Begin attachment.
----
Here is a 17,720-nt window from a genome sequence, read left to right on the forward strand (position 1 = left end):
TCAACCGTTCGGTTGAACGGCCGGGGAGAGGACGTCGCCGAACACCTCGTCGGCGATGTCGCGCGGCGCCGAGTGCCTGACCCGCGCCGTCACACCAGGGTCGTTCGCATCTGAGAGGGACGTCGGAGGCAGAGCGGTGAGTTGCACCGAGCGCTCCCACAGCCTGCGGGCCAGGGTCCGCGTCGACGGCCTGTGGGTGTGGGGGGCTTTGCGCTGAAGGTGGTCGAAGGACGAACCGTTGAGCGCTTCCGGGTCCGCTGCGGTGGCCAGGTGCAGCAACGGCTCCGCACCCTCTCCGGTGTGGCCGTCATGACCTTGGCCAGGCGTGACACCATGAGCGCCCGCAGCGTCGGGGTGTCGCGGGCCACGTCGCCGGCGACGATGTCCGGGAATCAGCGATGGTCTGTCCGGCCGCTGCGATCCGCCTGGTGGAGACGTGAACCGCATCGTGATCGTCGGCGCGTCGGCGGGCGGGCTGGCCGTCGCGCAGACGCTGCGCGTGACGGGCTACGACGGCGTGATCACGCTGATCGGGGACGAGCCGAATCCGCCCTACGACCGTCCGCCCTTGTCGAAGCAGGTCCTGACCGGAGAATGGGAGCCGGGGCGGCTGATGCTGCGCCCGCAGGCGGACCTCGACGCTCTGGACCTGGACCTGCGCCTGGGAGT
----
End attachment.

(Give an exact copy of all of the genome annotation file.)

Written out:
Here is a 17,720-nt window from a genome sequence, read left to right on the forward strand (position 1 = left end):
TCAACCGTTCGGTTGAACGGCCGGGGAGAGGACGTCGCCGAACACCTCGTCGGCGATGTCGCGCGGCGCCGAGTGCCTGACCCGCGCCGTCACACCAGGGTCGTTCGCATCTGAGAGGGACGTCGGAGGCAGAGCGGTGAGTTGCACCGAGCGCTCCCACAGCCTGCGGGCCAGGGTCCGCGTCGACGGCCTGTGGGTGTGGGGGGCTTTGCGCTGAAGGTGGTCGAAGGACGAACCGTTGAGCGCTTCCGGGTCCGCTGCGGTGGCCAGGTGCAGCAACGGCTCCGCACCCTCTCCGGTGTGGCCGTCATGACCTTGGCCAGGCGTGACACCATGAGCGCCCGCAGCGTCGGGGTGTCGCGGGCCACGTCGCCGGCGACGATGTCCGGGAATCAGCGATGGTCTGTCCGGCCGCTGCGATCCGCCTGGTGGAGACGTGAACCGCATCGTGATCGTCGGCGCGTCGGCGGGCGGGCTGGCCGTCGCGCAGACGCTGCGCGTGACGGGCTACGACGGCGTGATCACGCTGATCGGGGACGAGCCGAATCCGCCCTACGACCGTCCGCCCTTGTCGAAGCAGGTCCTGACCGGAGAATGGGAGCCGGGGCGGCTGATGCTGCGCCCGCAGGCGGACCTCGACGCTCTGGACCTGGACCTGCGCCTGGGAGT